Gamow produced an important cosmogony paper with his student Ralph Alpher, which was published as "The Origin of Chemical Elements" (Physical Review, April 1, 1948). This paper became known as the Alpher-Bethe-Gamow theory. Gamow had the name of Hans Bethe listed on the article as "H. Bethe, Cornell University, Ithaca, New York" to make a pun on the first three letters of the Greek alphabet, alpha, beta and gamma. Bethe had not had any other role in the α-β-γ paper.

The paper outlined how the present levels of hydrogen and helium in the universe (which are thought to make up over 99% of all matter) could be largely explained by reactions that occurred during the "big bang". This lent theoretical support to the big bang theory, although it did not explain the presence of elements heavier than helium (this was done later by Fred Hoyle).

In this paper, no estimate of the strength of the present day residual cosmic microwave background radiation (CMB) was made. Shortly thereafter, Ralph Alpher and Robert Herman predicted that the afterglow of the big bang would have cooled down after billions of years, filling the universe with a radiation five degrees above absolute zero.

Gamow published another paper in the British journal Nature later in 1948, in which he developed equations for the mass and radius of a primordial galaxy (which typically contains about one hundred billion stars, each with a mass comparable with that of the sun).

Astronomers and scientists did not make any effort to detect this background radiation at that time, due to both a lack of interest and the immaturity of microwave observation. Consequently, Gamow's prediction in support of the big bang was not substantiated until 1964, when Arno Penzias and Robert Wilson made the accidental discovery for which they were awarded the Nobel Prize in physics in 1978. Their work determined that the universe's background radiation was 2.7 degrees above absolute zero, just 2.3 degrees lower than Gamow's 1948 prediction.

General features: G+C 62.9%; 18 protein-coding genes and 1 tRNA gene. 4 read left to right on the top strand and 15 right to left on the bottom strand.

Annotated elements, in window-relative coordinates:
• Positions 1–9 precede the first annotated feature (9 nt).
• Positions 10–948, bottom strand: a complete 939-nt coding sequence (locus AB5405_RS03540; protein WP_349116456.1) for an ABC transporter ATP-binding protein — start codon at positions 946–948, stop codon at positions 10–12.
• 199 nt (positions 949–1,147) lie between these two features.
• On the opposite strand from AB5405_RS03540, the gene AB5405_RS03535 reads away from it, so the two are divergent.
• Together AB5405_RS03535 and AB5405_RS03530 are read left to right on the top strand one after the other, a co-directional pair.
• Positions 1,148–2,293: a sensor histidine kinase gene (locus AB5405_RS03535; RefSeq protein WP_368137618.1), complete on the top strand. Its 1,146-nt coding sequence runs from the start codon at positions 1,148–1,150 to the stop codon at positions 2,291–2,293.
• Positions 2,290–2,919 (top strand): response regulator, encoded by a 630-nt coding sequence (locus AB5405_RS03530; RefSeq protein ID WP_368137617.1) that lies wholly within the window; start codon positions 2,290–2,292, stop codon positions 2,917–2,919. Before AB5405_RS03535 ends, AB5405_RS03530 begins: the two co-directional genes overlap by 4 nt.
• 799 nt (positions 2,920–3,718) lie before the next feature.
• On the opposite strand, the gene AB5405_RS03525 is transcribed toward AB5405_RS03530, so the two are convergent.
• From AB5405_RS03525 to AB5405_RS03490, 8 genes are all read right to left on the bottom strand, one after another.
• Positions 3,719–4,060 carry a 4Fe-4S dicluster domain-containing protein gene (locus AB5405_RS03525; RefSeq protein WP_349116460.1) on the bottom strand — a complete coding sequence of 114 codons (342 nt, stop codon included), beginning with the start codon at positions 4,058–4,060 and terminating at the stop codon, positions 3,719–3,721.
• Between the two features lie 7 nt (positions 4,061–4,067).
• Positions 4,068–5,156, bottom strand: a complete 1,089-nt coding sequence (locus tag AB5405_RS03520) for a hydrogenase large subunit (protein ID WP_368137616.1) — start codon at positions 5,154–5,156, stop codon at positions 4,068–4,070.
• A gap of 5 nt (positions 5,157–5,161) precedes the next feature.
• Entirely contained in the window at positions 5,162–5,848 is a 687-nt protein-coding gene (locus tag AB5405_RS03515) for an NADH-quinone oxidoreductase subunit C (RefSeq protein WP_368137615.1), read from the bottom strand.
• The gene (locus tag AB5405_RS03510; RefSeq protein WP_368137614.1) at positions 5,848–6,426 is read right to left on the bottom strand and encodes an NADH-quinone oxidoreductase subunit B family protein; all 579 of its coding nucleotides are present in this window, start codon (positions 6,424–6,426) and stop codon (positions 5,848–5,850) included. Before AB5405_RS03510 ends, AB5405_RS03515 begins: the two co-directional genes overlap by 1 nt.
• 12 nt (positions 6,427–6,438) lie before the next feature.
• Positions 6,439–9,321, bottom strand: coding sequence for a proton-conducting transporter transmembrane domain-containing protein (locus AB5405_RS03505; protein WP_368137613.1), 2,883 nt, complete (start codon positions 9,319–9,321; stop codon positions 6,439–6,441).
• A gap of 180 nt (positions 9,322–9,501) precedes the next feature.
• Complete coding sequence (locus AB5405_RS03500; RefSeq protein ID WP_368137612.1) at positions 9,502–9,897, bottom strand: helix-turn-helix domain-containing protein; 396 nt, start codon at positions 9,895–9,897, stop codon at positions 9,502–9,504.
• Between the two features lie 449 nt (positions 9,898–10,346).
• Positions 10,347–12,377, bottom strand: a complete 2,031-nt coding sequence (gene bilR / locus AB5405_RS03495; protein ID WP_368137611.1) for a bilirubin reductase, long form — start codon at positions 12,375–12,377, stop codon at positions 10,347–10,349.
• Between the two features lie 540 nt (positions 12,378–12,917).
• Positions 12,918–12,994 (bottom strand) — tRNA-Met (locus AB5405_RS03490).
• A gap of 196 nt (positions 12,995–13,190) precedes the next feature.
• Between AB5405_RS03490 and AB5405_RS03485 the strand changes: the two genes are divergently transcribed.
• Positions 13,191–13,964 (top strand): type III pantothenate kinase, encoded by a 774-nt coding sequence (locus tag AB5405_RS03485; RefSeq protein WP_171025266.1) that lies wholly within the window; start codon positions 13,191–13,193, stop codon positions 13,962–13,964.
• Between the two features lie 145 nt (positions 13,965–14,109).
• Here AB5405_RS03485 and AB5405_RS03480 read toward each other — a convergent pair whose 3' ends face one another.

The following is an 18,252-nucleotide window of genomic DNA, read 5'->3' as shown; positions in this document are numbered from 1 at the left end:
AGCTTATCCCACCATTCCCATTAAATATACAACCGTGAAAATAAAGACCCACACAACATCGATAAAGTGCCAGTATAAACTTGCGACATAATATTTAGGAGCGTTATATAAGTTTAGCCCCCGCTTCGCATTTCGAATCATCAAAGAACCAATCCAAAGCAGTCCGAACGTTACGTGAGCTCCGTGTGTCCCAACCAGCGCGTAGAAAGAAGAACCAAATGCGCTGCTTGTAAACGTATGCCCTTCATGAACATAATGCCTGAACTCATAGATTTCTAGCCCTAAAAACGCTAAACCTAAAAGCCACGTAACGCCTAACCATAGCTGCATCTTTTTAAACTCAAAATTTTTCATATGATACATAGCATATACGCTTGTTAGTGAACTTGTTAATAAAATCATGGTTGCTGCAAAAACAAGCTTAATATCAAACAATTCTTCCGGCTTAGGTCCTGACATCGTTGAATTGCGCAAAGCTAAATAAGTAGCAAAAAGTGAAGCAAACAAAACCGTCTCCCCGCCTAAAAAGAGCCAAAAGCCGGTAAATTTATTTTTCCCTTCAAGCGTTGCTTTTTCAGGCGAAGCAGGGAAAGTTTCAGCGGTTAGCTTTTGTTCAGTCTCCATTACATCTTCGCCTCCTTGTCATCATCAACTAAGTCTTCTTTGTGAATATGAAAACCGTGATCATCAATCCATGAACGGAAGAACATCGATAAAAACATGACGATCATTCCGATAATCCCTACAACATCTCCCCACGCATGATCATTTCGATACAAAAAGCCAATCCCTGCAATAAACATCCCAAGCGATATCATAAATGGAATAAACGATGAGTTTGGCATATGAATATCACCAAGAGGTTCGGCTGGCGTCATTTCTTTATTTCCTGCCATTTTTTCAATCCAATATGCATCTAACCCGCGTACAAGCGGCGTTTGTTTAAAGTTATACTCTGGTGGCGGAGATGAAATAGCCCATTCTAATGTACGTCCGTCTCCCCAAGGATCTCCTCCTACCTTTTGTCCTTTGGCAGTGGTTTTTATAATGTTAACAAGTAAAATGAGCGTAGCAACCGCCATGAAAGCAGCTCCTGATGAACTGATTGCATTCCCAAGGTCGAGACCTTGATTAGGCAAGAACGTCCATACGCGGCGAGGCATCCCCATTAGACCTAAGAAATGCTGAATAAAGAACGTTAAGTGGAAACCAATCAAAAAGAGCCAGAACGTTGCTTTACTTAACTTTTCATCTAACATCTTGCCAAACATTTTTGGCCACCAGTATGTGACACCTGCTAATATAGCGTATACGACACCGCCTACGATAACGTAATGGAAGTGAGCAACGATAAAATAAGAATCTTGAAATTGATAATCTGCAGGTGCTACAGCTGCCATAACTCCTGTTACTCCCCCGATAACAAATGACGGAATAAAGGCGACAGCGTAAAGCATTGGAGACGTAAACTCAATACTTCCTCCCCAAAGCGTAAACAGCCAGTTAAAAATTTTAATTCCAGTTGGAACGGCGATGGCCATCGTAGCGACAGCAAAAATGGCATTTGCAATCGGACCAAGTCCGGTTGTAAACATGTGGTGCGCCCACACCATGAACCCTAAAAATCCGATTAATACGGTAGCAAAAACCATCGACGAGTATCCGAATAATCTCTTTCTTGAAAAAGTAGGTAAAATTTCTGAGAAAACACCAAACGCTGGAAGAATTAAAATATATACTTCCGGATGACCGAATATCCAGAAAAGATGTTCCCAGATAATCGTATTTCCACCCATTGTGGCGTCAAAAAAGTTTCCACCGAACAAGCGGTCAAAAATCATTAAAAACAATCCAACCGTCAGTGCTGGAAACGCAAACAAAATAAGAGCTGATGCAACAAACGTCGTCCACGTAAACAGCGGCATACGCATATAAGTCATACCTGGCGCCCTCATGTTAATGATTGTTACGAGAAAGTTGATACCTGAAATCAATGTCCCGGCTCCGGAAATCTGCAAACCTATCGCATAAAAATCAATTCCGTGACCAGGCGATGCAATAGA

DNA and later career

Grave of George Gamow in Green Mountain Cemetery, Boulder, Colorado, USA

After the discovery of the structure of DNA in 1953 by Francis Crick and James Watson, Gamow attempted to solve the problem of how the order of the four different kinds of bases (adenine, cytosine, thymine and guanine) in DNA chains could control the synthesis of proteins from amino acids.[2] Crick has said[3] that Gamow's suggestions helped him in his own thinking about the problem. As related by Crick,[4] Gamow suggested that the twenty combinations of four DNA bases taken three at a time correspond to twenty amino acids used to form proteins. This led Crick and Watson to enumerate the twenty amino acids which are common to most proteins.

However the specific system proposed by Gamow (known as "Gamow's diamonds") was incorrect, as the triplets were supposed to be overlapping (so that in the sequence GGAC (for example), GGA could produce one amino acid and GAC another) and non-degenerate (meaning that each amino acid would correspond to one combination of three bases - in any order). Later protein sequencing work proved that this could not be the case; the true genetic code is non-overlapping and degenerate, and changing the order of a combination of bases does change the amino acid.

Gamow remained at George Washington University until 1954, then worked at University of California, Berkeley (1954), and University of Colorado at Boulder (1956–1968).

On August 19, 1968, George Gamow died at age 64 in Boulder, Colorado, and was buried there in Green Mountain Cemetery. The University of Colorado at Boulder Physics department tower is named after him.

The George Gamow Tower at the University of Colorado at Boulder


Gamow was a highly successful science writer, with several of his books still in print. He conveyed the excitement of the revolution in physics and other scientific topics of interest to the common reader. Gamow himself prepared the illustrations for his books, which added a new dimension to and complemented what Gamow intended to convey in the text. Wherever it was essential, he used mathematics.